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Sufism and Anti-Colonial Violent Resistance Movements: The Qadiriyya and Sanussi Orders in Algeria and Libya

Fait Muedini
  • Butler University
Published Online: 2015-06-03 | DOI: https://doi.org/10.1515/opth-2015-0003

Abstract

In this article, I examine the role of Sufism (and Sufi leaders) as they relate to anti-colonial political and military resistance movements. Sufism is often viewed as a non-violent and non-political branch of Islam. However, I argue that there are many historical examples to illustrate the presence of anti-colonialist Sufi military movements throughout the “Muslim World,” and I give particular attention to the cases of ‘Abd al-Qadir of the Qadiriyya movement and his anti-colonialist rebellion against France in Algeria in the 1800s, as well as that of Italian colonialism in Libya and the military response by the Sanussi order. Thus, while Sufism clearly has various teachings and principles that could be interpreted to promote non-violence, Sufi political movements have also developed as a response to colonialism and imperialism, and thus, one should not automatically assume a necessary separation from Sufism and notions of military resistance.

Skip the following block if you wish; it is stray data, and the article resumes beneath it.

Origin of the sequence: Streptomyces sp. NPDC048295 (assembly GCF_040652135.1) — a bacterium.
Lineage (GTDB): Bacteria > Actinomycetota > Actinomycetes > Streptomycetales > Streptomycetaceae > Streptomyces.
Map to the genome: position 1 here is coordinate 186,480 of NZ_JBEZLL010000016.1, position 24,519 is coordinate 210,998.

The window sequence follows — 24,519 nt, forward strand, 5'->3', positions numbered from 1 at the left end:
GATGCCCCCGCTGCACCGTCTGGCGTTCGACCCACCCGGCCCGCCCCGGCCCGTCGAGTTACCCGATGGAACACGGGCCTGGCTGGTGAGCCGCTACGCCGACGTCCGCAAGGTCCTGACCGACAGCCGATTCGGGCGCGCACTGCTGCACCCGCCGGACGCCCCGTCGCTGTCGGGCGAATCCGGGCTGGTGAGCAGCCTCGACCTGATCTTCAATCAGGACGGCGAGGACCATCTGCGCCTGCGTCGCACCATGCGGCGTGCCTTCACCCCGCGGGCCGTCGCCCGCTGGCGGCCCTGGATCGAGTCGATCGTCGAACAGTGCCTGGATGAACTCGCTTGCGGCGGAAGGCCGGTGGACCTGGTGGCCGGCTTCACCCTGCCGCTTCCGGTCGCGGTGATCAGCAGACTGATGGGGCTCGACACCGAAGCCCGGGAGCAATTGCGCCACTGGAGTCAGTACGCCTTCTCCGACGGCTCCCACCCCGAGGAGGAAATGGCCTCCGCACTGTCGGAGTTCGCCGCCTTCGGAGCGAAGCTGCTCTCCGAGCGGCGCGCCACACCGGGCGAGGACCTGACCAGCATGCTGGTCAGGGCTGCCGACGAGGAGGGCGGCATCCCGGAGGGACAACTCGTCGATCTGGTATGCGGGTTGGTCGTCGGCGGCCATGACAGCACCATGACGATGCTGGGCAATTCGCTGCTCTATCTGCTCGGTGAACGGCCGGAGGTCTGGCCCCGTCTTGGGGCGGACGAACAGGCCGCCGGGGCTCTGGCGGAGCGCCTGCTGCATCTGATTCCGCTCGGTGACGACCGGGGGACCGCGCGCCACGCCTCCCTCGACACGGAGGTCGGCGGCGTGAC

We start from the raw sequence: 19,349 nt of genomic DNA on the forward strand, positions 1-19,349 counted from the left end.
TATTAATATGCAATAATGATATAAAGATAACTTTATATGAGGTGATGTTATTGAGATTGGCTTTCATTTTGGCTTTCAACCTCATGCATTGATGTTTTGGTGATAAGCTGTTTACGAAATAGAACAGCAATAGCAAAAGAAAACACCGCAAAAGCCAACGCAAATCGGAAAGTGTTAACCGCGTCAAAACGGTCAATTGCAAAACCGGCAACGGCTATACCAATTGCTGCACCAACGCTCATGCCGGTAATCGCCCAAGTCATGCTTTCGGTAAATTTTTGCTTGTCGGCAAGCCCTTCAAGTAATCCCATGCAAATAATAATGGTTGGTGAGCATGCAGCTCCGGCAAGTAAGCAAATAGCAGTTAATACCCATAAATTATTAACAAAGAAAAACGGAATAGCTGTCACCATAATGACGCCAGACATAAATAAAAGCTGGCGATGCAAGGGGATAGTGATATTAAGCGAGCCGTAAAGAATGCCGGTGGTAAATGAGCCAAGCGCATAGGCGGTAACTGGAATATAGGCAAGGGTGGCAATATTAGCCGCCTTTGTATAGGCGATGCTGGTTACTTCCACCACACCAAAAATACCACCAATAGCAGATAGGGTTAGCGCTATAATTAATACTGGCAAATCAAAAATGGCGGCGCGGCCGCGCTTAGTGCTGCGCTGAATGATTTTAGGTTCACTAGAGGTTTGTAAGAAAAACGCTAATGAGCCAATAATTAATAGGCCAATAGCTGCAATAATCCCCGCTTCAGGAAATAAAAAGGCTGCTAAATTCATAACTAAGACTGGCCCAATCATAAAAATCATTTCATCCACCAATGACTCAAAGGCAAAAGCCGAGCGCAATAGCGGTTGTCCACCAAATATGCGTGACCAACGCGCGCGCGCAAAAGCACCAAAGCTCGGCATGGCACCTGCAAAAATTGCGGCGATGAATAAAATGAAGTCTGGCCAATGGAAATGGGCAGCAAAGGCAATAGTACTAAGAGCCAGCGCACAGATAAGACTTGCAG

Keywords: Sufism; North Africa; Middle East; Colonialism; Jihad; Resistance Movements

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About the article


Received: 2015-03-12

Accepted: 2015-04-14

Published Online: 2015-06-03


Citation Information: Open Theology, ISSN (Online) 2300-6579, DOI: https://doi.org/10.1515/opth-2015-0003. Export Citation

©2015 Fait Muedini. This work is licensed under the Creative Commons Attribution-NonCommercial-NoDerivatives 3.0 License. (CC BY-NC-ND 3.0)

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